Kantianism states that (a person) or action of a person or company should be motivated at its core by the “right” reasons, and all the people should be considered for their worth as a human being, and not just as a means to an end. A person’s dignity should always be respected and through business interactions, one should aid in rational decisions of the people (customers and employees) and the company. Kantian theory, “The Formula of Humanity”, practically coined the phrase, “the end does not justify the means”. A major litmus test of the theory is to act rationally with consistent actions and above all, not consider oneself as an exception to the law. As this story unfolds one can perfectly see that Caterpillar considered itself “above the law”. Up until 1999 when Caterpillar SARL was formed the Caterpillar Company had been consistently transparent in their tax ledger.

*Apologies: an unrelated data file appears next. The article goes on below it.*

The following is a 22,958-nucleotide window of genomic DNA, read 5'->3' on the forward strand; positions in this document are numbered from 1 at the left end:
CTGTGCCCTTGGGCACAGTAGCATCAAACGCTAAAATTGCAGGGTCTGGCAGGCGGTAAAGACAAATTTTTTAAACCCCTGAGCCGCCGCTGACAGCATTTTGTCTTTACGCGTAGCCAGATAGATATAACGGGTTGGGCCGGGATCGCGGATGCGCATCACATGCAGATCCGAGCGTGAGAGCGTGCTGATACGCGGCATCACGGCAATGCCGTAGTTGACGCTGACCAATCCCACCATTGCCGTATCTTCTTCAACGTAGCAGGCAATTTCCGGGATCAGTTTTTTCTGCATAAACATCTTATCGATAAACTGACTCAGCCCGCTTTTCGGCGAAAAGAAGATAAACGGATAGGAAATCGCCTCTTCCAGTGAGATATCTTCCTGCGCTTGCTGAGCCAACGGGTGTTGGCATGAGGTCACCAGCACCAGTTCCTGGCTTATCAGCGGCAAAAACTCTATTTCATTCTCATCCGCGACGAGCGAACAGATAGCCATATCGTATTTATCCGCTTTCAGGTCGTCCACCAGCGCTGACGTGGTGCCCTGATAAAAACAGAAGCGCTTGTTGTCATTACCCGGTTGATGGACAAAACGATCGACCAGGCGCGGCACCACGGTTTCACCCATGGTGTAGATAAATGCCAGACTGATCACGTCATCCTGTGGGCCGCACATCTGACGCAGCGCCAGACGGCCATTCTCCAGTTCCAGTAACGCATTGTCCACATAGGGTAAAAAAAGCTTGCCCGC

Virtue Theory states that one should act with good character, which brings to bear the virtues of courage, honesty, temperance, and justice. There are those within the narrative of this storyline who have in fact showed tremendous courage. Such as, Daniel Schlicksup, who defied corporate culture and provided documentation to the federal government via the IRS that allegedly proved that Caterpillar, a company that he had come to know and love, had employed an “abusive” tax strategy. Other players, such as Robin Beran, CTO, did not show the courage necessary to be considered a strong leader. Instead of competing in the global marketplace on creative new machine designs or innovative technology to beat out the competition, like Komatsu, Caterpillar executives decided to skirt the US tax code and funnel billions through an off-shore subsidiaries in Bermuda and Geneva Switzerland in order to avoid more than $2 billion in US taxes from 2000-2012, otherwise boosting its earnings through a “tax and financial statement fraud”. When considering the virtues of honesty and trust, although it might be legal to set up off-shore shell companies for the sole purpose of evading US tax code, it is not ethical. President Obama has once stated, that tax-evading companies “are essentially renouncing their American citizenship so they can ship their profits overseas to avoid paying taxes – even as they benefit from all the advantages of being [located] here in America” (Kevin Liptak).